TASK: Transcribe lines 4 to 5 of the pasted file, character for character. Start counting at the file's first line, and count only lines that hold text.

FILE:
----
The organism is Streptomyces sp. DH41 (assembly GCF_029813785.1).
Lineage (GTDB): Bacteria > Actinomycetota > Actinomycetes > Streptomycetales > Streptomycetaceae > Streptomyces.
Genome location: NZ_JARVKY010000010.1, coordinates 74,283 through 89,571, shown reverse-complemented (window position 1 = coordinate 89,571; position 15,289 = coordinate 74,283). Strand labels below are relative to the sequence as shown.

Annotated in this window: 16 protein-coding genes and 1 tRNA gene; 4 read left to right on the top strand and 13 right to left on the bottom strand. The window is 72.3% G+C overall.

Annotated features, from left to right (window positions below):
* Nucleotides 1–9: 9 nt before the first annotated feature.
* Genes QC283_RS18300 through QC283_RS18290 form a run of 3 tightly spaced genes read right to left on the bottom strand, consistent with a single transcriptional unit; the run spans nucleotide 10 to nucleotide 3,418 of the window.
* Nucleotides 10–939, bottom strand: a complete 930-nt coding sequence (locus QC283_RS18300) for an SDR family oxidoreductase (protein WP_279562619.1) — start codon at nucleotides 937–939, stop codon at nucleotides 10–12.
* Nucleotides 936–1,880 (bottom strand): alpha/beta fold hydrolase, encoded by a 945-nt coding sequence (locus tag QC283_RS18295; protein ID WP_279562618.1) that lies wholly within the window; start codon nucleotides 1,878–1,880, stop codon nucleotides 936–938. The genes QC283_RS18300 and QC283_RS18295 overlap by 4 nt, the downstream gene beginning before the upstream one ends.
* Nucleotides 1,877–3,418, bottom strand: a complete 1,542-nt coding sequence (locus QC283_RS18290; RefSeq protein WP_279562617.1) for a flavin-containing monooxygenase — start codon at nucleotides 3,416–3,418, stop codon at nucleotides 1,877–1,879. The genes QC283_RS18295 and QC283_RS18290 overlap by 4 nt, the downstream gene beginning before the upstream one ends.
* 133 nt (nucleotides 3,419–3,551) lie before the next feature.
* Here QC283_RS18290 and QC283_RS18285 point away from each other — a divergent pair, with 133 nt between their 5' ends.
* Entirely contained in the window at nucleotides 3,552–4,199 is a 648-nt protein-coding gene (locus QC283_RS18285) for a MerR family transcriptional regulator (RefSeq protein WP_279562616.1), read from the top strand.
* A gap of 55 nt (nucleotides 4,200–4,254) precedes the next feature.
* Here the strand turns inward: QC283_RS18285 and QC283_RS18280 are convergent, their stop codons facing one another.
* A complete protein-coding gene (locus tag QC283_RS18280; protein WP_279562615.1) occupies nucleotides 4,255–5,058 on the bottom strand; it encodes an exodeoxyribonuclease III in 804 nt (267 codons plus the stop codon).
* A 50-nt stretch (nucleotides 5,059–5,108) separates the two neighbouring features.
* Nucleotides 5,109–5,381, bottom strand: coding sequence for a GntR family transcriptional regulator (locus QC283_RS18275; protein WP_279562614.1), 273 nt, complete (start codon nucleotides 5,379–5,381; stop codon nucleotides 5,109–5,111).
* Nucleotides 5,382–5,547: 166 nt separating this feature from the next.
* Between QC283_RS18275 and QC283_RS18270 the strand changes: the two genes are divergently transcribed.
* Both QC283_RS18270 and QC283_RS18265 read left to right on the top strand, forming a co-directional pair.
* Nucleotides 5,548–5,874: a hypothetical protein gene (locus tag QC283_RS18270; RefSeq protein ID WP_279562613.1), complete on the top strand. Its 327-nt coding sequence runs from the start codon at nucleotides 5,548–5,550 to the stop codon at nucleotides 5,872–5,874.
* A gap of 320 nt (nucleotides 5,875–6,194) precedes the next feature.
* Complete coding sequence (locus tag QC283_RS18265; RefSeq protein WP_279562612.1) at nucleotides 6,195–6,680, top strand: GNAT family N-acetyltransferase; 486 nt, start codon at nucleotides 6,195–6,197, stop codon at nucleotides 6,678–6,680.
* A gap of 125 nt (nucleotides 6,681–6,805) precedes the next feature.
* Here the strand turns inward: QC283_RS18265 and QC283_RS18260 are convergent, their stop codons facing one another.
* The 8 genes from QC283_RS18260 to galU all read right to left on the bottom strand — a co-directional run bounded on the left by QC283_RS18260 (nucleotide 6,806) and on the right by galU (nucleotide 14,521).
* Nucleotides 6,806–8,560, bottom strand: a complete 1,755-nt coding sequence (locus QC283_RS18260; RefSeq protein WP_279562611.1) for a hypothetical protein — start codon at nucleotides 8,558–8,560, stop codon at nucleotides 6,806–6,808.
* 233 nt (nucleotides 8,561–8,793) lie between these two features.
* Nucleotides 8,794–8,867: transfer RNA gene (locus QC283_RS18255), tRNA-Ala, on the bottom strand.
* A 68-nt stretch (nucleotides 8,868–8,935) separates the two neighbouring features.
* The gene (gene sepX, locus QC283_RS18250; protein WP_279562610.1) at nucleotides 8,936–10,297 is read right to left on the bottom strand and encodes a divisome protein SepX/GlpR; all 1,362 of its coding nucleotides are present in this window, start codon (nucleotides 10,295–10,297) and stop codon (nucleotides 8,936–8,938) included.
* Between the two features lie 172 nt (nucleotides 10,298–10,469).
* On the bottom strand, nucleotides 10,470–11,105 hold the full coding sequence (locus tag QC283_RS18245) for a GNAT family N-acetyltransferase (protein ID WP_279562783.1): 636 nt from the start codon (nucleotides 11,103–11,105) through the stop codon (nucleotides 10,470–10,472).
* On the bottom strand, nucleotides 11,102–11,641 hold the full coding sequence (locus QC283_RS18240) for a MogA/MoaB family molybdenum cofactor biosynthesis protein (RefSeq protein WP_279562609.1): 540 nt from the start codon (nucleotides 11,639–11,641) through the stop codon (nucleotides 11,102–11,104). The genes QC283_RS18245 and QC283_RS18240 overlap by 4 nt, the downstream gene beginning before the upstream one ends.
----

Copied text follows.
Annotated in this window: 16 protein-coding genes and 1 tRNA gene; 4 read left to right on the top strand and 13 right to left on the bottom strand. The window is 72.3% G+C overall.

Annotated features, from left to right (window positions below):